Suitland Man Charged with Child Pornography after Files Were Found on His Phone

In mid-October, a man from Suitland, MD was found to have pornographic images of children on his cell phone. The accused, who used to work as a researcher for the Presidential Advisory Commission on Election Integrity – just let that sink in for a minute – has been changed with 6 counts of possession and 5 counts of distribution. The Maryland State Police “said its task force on Internet crimes against children received a tip of a possible distribution of child pornography from a certain Internet address. The tip came from the National Center for Missing and Exploited Children,” per the Washington Post.

First of all, I know – we’ve covered the child pornography issue a lot. I’ve talked about the potential fines and penalties, Maryland’s different sexual assault laws, and what kind of trouble you could be facing if you get busted with inappropriate or illegal files on your computer. You can click any of these links and revisit everything I’ve ever said about it.

Today, though, I want to talk about your phone – about that little computer in your pocket. Last summer, the 4th US Circuit Court of Appeals ruled that “police do not need a search warrant to obtain cell tower location data in Maryland” and “no search warrant is needed to track your cell phone. Just a court order clears the way for police to obtain your cell phone information if it’s needed for an investigation.”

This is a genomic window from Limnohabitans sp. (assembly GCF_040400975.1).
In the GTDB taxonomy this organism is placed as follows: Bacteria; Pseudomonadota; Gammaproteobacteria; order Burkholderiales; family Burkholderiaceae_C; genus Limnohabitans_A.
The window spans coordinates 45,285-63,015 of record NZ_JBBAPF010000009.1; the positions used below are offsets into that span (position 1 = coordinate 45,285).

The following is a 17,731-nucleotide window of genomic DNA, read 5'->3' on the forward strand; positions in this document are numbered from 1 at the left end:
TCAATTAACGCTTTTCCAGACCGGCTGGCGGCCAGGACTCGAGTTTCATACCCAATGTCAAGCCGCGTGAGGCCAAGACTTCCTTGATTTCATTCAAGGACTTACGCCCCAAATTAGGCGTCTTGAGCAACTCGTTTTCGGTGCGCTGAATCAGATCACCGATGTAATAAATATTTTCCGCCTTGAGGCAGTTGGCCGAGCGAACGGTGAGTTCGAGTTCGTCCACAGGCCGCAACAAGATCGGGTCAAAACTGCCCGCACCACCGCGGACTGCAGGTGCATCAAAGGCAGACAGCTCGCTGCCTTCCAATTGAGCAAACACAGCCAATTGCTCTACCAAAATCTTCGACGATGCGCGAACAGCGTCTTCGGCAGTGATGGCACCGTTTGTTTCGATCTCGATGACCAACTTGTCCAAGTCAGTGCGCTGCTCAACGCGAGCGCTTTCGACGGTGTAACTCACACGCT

The Court ruled this way because, since our phones are hooked into service providers and social media platforms and games and apps and whatever else we do with them, that data is not protected by the Fourth Amendment: “The right of the people to be secure in their persons, houses, papers, and effects, against unreasonable searches and seizures, shall not be violated, and no warrants shall issue, but upon probable cause, supported by oath or affirmation, and particularly describing the place to be searched, and the persons or things to be seized.”

The police can use access your phone data without a warrant. This is so crucial, because no matter what it is you’ve been accused of, if the police can obtain a court order, they can review your information. And if they go as far as to get a court order, they don’t give a crap about your Naughty Monster Story score, or whether or not you secretly listen to Nickelback while you’re at the gym. They’re looking for the type of data that will implicate you in a crime, and they have a lot of leeway to get it.

I feel like this should go without saying, but given the headline of this blog, maybe it needs to be said after all: don’t store illegal stuff on your computer, your phone or your tablet. I mean, the better option is to just not do anything illegal or break any crimes, of course. But if you’re in the unenviable position of having done something wrong without even realizing you had, then you need to know that the deck could be stacked against you.

If only you knew a smart, experienced, aggressive Annapolis defense attorney who could help you….

Drew Cochran, Attorney at Law offers serious counsel for clients facing serious changes. To schedule an appointment, please call 410-777-8103 or fill out this contact form.

When times seem toughest, just remember: Keep Calm – and Call Drew.